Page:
exchange / travel

fushimi inari shrine

Hands down, Fushimi Inari Shrine (伏見稲荷大社) has to be my favourite place in all of Kyoto. In fact, I loved it so much that I actually ended up going twice on my trip! I wasn’t entirely satisfied with my pictures the first time, so like any crazy photographer would I revisited early on a weekday and it was amazing. There wasn’t a soul in sight except for a few grannies on their morning stroll. I also spotted some young women in suits, making a quick visit before what I assume was an important job interview.

It’s pretty easy to tell which photos were and weren’t taken on the weekend! Regardless of when you visit though, there’s something so relaxing about strolling through those red gates. What most photos don’t show is the fact that Fushimi Inari is basically in the middle of the forest. You can really hear the sounds of nature and birds chirping, making for an unforgettable experience.

On the back of the torii gates you’ll find the names of their donors, as well as a date stamp. There are actually quite a few empty spots, since the gates get knocked down when they start to rot and are deemed unsafe.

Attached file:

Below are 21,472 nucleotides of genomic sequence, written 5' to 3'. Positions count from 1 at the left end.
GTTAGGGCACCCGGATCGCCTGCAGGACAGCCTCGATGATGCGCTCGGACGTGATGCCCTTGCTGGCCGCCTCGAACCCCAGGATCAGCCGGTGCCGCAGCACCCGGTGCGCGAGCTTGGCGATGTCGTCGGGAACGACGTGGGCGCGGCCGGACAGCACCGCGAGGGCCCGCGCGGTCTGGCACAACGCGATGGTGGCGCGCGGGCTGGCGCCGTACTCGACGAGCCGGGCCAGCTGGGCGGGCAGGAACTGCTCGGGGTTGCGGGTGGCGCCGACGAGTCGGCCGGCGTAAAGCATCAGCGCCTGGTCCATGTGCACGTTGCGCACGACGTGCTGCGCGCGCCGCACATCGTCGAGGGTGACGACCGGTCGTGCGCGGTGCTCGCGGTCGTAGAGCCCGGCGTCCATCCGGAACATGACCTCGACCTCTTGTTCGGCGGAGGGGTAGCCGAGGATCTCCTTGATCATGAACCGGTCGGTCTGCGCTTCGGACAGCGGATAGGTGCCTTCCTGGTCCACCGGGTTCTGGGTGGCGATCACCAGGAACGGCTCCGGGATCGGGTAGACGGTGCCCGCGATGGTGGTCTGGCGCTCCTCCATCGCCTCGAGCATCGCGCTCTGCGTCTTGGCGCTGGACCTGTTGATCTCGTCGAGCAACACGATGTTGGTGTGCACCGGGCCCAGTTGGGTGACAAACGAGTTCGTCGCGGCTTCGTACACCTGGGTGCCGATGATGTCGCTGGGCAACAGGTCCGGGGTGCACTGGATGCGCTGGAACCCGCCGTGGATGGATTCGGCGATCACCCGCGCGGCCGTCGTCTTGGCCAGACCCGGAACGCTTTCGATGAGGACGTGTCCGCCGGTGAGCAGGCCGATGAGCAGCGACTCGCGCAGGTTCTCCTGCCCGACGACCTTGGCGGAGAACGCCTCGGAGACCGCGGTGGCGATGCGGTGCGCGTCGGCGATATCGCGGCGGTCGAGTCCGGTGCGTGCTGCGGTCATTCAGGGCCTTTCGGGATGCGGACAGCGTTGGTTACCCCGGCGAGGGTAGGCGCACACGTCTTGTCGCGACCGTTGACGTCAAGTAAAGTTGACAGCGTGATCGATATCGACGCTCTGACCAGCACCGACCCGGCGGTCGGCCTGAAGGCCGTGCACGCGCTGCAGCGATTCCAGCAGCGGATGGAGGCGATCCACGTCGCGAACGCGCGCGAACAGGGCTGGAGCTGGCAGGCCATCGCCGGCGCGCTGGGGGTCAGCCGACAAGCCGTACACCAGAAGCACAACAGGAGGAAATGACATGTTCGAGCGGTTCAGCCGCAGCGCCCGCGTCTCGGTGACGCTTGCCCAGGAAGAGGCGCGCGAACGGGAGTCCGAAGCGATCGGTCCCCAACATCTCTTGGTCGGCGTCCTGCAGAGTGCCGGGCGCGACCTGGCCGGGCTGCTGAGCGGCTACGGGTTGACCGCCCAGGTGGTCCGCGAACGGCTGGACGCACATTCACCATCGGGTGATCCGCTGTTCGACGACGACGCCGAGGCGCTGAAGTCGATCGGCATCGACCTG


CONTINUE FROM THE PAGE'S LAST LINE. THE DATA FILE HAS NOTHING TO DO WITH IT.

If you’re up for the hike, it is possible to climb all the way to the top of Mount Inari. Believe me though, by the time I reached the halfway point I was already dying! The stairs get a lot steeper past this point, so most people turn around there.


A lucky sighting of a shrine priest! An old Japanese man was also there taking pictures and when the priest passed, we kind of looked at each other in shock before going to follow him haha.


Why all the fox imagery, you may ask? In Japanese folklore foxes are the messengers of the gods, although not always the most reliable ones. Apparently there are many legends of humans being tricked by malevolent foxes, particularly those posing as beautiful women. In any case, there’s definitely no shortage of fox-related souvenirs to buy around here!